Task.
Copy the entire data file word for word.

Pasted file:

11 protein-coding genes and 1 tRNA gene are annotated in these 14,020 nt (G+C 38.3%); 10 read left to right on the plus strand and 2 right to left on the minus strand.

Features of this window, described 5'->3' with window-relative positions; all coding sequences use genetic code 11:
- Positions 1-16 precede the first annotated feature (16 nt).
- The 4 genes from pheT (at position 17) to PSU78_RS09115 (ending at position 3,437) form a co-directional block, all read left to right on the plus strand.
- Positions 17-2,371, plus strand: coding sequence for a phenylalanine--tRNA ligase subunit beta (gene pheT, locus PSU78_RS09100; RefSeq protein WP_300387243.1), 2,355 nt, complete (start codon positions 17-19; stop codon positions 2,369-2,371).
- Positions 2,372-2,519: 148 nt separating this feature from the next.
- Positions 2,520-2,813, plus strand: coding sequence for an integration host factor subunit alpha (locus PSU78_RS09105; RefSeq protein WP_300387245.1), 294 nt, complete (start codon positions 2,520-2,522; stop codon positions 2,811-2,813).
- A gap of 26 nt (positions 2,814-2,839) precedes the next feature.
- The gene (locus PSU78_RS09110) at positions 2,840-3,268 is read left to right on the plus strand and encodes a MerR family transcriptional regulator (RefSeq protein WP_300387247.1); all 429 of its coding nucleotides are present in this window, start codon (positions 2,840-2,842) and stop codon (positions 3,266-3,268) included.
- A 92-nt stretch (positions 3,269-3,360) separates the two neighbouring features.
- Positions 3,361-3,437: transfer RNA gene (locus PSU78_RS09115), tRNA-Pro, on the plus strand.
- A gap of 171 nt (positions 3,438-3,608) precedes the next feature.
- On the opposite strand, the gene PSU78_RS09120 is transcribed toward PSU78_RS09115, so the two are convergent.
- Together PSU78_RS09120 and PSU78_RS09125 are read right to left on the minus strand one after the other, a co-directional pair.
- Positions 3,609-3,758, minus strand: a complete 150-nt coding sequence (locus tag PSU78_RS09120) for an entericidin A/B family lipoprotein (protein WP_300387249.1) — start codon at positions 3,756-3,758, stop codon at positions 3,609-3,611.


11 protein-coding genes and 1 tRNA gene are annotated in these 14,020 nt (G+C 38.3%); 10 read left to right on the plus strand and 2 right to left on the minus strand.

Features of this window, described 5'->3' with window-relative positions; all coding sequences use genetic code 11:
- Positions 1-16 precede the first annotated feature (16 nt).
- The 4 genes from pheT (at position 17) to PSU78_RS09115 (ending at position 3,437) form a co-directional block, all read left to right on the plus strand.
- Positions 17-2,371, plus strand: coding sequence for a phenylalanine--tRNA ligase subunit beta (gene pheT, locus PSU78_RS09100; RefSeq protein WP_300387243.1), 2,355 nt, complete (start codon positions 17-19; stop codon positions 2,369-2,371).
- Positions 2,372-2,519: 148 nt separating this feature from the next.
- Positions 2,520-2,813, plus strand: coding sequence for an integration host factor subunit alpha (locus PSU78_RS09105; RefSeq protein WP_300387245.1), 294 nt, complete (start codon positions 2,520-2,522; stop codon positions 2,811-2,813).
- A gap of 26 nt (positions 2,814-2,839) precedes the next feature.
- The gene (locus PSU78_RS09110) at positions 2,840-3,268 is read left to right on the plus strand and encodes a MerR family transcriptional regulator (RefSeq protein WP_300387247.1); all 429 of its coding nucleotides are present in this window, start codon (positions 2,840-2,842) and stop codon (positions 3,266-3,268) included.
- A 92-nt stretch (positions 3,269-3,360) separates the two neighbouring features.
- Positions 3,361-3,437: transfer RNA gene (locus PSU78_RS09115), tRNA-Pro, on the plus strand.
- A gap of 171 nt (positions 3,438-3,608) precedes the next feature.
- On the opposite strand, the gene PSU78_RS09120 is transcribed toward PSU78_RS09115, so the two are convergent.
- Together PSU78_RS09120 and PSU78_RS09125 are read right to left on the minus strand one after the other, a co-directional pair.
- Positions 3,609-3,758, minus strand: a complete 150-nt coding sequence (locus tag PSU78_RS09120) for an entericidin A/B family lipoprotein (protein WP_300387249.1) — start codon at positions 3,756-3,758, stop codon at positions 3,609-3,611.